Whew! We know this is a lot of information, but now you’re not only equipped with the knowledge of how to figure out that sometimes tricky Library of Congress system, but also how to ask for help if you’re still struggling!

Back to School Movies

Posted on August 20th, 2018

Listed below is a finely curated selection of films to help usher in the new semester. Inspiring true stories, musicals, outrageous ’80s comedy — there’s something here for everyone. Revisit an old classic, discover a new favorite, or just watch “Mean Girls” again for the 27th time. We won’t blame you. Welcome back, Panthers!

 

  • Bill & Ted’s Excellent Adventure
  • PN1997 .B54552x .DVD
  • summary | details
  • National Lampoon’s Animal House
  • PN1997 .A6837x .DVD
  • summary | details
  • Positively True Adventures Of the Alleged Texas Cheerleader-murdering Mom
  • PN1997 .P6765x .DVD
  • summary | details
  • Stand and Deliver Lean on Me: Drama Double Feature.
  • PN1995.9.T4 S83x 2007 .DVD
  • summary | details

Library tours offered

Posted on August 13th, 2018

Eastern students, faculty and staff members are encouraged to take a tour of Booth Library and find out what the library has to offer.

Twenty-minute tours will be offered regularly during the first four weeks of the semester. There’s no need to sign up; just come to the Research Help desk on the north end of the library to join in any of the tours Monday through Thursday. Tours will be offered at 10 a.m. and 1 p.m. through Sept. 13. The library will be closed on Sept. 2-3 in observance of the Labor Day holiday.

Tours are also offered by appointment. Contact a reference librarian at 581-6072 to schedule a tour.

Newell is new dean of library services

Posted on August 3rd, 2018

Zachary Newell began his duties as dean of library services at Booth Library on Aug. 1. Newell comes to Eastern from Salem State University in Massachusetts, where he served in various library roles during the past 10 years.

Newell said he is excited to be joining such a talented team in Booth Library. He is especially impressed with the excitement and passion Eastern’s faculty and staff share in working closely and collaboratively with the university’s diverse population of students.

To help shape the future of Booth Library, Newell plans to continue examining and reimagining the relationship between the campus community and the library’s existing on-campus spaces, while cultivating additional opportunities for cross-disciplinary collaboration.

As part of an ongoing interest in internationalization and student success, Newell also indicated his interest in working closely with his new Eastern colleagues to advance the library as a community and regional hub for transformative, lifelong learning.

Newell earned a bachelor’s degree in philosophy, and master’s degrees in art history and library science. He is working to complete a doctoral dissertation focused on creativity and information literacy. Newell was selected as a Fulbright Scholar, allowing him to serve at the Bibliotheca Alexandria in Alexandria, Egypt, during the region’s recent Arab Spring movement.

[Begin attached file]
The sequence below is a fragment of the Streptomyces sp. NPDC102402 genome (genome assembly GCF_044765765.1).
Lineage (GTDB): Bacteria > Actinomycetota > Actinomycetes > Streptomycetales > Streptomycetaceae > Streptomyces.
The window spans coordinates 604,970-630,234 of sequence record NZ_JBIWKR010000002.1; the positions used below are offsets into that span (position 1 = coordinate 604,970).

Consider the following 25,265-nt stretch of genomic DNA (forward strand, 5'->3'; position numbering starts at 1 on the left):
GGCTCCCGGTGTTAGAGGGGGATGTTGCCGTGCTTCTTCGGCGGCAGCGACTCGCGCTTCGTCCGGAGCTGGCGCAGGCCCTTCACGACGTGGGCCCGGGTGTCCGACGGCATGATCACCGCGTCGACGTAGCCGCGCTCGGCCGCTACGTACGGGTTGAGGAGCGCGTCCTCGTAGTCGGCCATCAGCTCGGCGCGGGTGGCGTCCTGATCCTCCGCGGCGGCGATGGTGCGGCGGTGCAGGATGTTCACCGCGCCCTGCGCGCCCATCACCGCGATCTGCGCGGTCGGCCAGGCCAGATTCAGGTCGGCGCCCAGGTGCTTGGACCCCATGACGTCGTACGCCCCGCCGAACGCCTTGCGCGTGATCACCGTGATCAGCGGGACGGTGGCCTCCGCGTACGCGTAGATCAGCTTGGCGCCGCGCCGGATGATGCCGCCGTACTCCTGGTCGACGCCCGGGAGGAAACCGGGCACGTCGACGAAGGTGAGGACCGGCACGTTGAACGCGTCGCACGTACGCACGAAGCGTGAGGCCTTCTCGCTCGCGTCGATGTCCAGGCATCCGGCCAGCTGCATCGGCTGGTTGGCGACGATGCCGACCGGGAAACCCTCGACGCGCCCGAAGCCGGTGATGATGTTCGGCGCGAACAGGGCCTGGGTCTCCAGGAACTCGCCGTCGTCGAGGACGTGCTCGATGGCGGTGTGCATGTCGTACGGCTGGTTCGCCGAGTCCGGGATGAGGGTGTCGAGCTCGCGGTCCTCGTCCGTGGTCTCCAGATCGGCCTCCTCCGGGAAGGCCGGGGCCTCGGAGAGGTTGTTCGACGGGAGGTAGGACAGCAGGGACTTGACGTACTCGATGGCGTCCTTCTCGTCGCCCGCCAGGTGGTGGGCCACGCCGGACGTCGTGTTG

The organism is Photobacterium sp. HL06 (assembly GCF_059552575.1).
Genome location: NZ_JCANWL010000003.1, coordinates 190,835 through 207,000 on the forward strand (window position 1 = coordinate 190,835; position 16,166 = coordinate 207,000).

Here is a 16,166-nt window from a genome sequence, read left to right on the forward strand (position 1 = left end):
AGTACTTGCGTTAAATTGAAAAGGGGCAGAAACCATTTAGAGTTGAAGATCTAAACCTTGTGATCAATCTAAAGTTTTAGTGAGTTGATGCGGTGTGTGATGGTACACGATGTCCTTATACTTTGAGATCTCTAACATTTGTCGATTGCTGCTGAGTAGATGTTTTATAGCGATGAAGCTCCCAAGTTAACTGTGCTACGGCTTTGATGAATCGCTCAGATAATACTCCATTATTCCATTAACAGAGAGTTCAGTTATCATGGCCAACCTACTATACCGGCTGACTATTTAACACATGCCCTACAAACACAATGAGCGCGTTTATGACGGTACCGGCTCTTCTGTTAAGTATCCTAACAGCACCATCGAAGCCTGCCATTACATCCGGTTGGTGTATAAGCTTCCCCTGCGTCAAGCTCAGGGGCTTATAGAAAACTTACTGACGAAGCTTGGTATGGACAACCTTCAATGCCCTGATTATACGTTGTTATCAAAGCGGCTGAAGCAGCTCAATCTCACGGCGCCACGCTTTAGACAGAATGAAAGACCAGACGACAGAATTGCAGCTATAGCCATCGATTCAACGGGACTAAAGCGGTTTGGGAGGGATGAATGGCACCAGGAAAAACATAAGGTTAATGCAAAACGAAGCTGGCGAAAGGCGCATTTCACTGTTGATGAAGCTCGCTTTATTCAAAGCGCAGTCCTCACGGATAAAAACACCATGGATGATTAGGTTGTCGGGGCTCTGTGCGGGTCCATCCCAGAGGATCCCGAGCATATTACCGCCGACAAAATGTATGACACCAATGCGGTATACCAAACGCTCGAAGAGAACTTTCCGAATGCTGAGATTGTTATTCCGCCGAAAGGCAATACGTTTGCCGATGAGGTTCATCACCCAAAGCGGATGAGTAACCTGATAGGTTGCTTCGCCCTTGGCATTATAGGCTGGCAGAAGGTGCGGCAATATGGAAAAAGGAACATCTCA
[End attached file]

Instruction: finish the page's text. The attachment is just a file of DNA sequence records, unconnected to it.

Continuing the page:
Newell resides in Charleston with his wife and two children.

Electronic reserves now accessible in D2L

Posted on August 1st, 2018

Faculty: The Booth Library electronic reserves service migrated to D2L this summer. E-reserves is now exclusively provided through D2L.

The benefits of using D2L for e-reserves include:

  • easy access for students (no extra password to remember!), and
  • easy set-up for you.

How does it work?

  • Activate your course in D2L. (Contact the Faculty Development and Innovation Center for instructions on activating your course.)
  • To migrate content: If you have materials in the library e-reserves system that you would like migrated into D2L, add Stacey Knight-Davis (NetID: slknight) in the role of Librarian (similar to the Grad Assistant role) to your D2L course. Email Stacey to let her know what content to migrate.
  • To add new content: Add Tina Jenkins (NetID: cfjenkins) in the role of Librarian to your D2L course. Send your list of new reserves materials to boothrsv@eiu.edu or via http://library.eiu.edu/reserves/ereserverequest.php.

More information about the library reserves service is available at http://library.eiu.edu/reserves/reserves_instructions.html.

Course instructors needing assistance with posting content in D2L should contact the instructional support specialist assigned to their college.

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Contact Information

Booth Library

600 Lincoln Avenue,
Charleston, IL 61920
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Week of September 13 - September 19
Sunday: 12pm - 12am
Monday: 8am - 12am
Tuesday: 8am - 12am
Wednesday: 8am - 12am
Thursday: 8am - 12am
Friday: 8am - 5pm
Saturday: 9am - 5pm